End Costly Spills and
by Wayne Thompson
All this talk about reducing or eliminating summer spills at Columbia River dams to rescue, at most, an estimated $77 million in lost hydroelectric power sales misses the point.
Never mind how many salmon would die as a result of eliminating or reducing summer spills. We ought to be talking instead about strategies to save as many salmon as we can the old-fashioned way: by reducing the harvesting of returning adult salmon.
Allowing regulated killing seasons on an endangered species has always struck me as the ultimate form of stupidity in the great Northwest debate about saving our salmon.
Think about it: The Bonneville Power Administration has spent more than $6 billion on fish recovery in the past 25 years to protect and preserve salmon. Yet society thinks nothing about allowing the citizenry to kill them off, good years and bad.
And to make matters worse, the emphasis we place on salmon recovery inevitably focuses on juvenile salmon -- many of which wouldn't survive their two-, three- and four-year stints in the ocean even if we blew up all the Columbia River dams and gave the small frys a police escort to the Pacific.
So when I hear people fret so much about the man-caused deaths of millions of smolt at the great Columbia-Snake River dams, I always wonder why these same folks don't worry as much over the returning adults. After all, they're the golden ones; they're the hardy ones; they're the fish who survived the dams, the predators, the unknown and often lethal ocean conditions, the sport fishermen, the gill-netters. And here they are back again, about to return to streams and start the miracle of salmon recycling all over again.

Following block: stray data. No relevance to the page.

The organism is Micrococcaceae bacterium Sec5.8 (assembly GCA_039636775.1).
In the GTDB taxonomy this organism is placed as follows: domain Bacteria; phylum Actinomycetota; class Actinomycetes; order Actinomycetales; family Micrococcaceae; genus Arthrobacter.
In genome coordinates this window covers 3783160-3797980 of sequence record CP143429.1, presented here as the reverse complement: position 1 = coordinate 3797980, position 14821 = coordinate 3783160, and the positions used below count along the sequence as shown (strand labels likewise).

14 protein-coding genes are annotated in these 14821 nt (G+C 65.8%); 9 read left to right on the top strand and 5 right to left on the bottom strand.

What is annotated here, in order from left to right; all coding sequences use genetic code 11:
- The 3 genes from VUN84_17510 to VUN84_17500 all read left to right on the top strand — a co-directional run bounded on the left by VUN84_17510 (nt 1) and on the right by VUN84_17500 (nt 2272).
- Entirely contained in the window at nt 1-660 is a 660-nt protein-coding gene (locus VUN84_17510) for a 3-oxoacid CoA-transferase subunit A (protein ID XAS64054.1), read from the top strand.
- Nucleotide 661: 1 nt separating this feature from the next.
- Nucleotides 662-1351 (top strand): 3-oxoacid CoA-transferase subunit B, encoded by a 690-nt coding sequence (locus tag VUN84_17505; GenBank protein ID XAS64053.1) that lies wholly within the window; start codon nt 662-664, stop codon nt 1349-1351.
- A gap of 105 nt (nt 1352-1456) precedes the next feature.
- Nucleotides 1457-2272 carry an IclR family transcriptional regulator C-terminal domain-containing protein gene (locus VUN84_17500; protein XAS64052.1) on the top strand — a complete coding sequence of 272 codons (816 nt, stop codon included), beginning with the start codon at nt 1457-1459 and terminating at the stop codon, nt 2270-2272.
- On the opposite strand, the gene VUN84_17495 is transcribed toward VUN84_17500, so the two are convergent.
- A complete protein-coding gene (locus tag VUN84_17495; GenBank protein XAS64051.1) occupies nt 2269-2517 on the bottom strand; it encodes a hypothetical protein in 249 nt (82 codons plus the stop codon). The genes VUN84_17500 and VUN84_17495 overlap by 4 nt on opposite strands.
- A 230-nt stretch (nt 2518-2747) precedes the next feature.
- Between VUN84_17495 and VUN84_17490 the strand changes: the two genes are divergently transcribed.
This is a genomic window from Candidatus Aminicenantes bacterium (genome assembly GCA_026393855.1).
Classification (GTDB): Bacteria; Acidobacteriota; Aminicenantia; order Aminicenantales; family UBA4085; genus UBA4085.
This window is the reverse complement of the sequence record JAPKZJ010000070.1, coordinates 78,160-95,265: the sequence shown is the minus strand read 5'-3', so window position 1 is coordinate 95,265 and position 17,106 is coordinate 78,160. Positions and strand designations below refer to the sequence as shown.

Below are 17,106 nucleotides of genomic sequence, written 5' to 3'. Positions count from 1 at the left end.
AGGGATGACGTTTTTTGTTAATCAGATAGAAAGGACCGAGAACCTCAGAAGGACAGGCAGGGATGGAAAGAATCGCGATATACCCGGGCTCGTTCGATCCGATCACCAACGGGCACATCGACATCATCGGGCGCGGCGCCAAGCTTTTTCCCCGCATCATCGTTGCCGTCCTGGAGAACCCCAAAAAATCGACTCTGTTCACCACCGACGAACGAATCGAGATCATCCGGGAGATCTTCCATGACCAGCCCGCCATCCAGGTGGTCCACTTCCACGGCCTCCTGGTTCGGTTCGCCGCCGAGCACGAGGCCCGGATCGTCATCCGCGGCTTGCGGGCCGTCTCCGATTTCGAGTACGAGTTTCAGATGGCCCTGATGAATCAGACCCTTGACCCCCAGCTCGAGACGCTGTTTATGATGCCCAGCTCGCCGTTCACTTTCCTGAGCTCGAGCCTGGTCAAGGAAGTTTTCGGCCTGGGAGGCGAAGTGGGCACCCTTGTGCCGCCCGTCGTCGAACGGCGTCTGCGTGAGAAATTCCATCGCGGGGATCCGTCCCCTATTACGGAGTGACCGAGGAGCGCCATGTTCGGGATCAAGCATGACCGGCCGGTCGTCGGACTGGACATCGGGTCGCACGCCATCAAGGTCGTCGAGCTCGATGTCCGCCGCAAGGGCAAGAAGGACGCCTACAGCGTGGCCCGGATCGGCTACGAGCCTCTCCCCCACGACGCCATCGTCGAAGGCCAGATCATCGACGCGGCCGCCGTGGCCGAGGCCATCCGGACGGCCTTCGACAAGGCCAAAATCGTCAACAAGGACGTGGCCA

I, for one, worry about adult salmon. And looking at recent studies about the benefits of late-summer spill at the dams, it occurs to me that this region's ratepayers and taxpayers should demand a better bang for the buck than the summer spill program has provided.
Here's one idea: Use some of the money that the BPA would save in this deal by paying fishermen not to fish.
That's always been an option, but it never gets anywhere in political terms because most of the constituents of policy makers in this region, at one time or another, fish, either for pleasure or for livelihood.
And let's not be naive: Eliminating the summer spills, a proposal that likely will be made by NOAA Fisheries in consultation with other federal agencies by the end of this month, would cause some fish to die.
Yet we know a lot more about summer spills now than we did in the 1990s, largely the result of extensive fish-monitoring studies.
We're now able to plug these facts into an accounting tool known as SIMPASS (a simulated fish passage model). It tells us that getting rid of summer spills at Columbia-Snake river dams in July and August would claim no more than 24 endangered Snake River fall chinook salmon.
At a $77 million savings in energy, that means that each one of those 24 rescued fish will cost us about $3 million each. There are better bargains on endangered species salmon at your local supermarket.
At the same time, besides killing the 24 threatened chinook, the elimination of the summer spills would kill off an estimated 19,000 returning adults of other stocks, most of which spawn in the Columbia's bountiful Hanford Reach area, where more than 350,000 adults returned last year.
In my view, the number of salmon that owe their adulthood to the help provided by the summer spills doesn't come close to equaling those killed by gill-netters, commercial fishermen and the tribes.
So let's eliminate the costly summer spills, and then use the bulk of the monetary savings to bribe into abstinence a known, big-time salmon killer: human predators.
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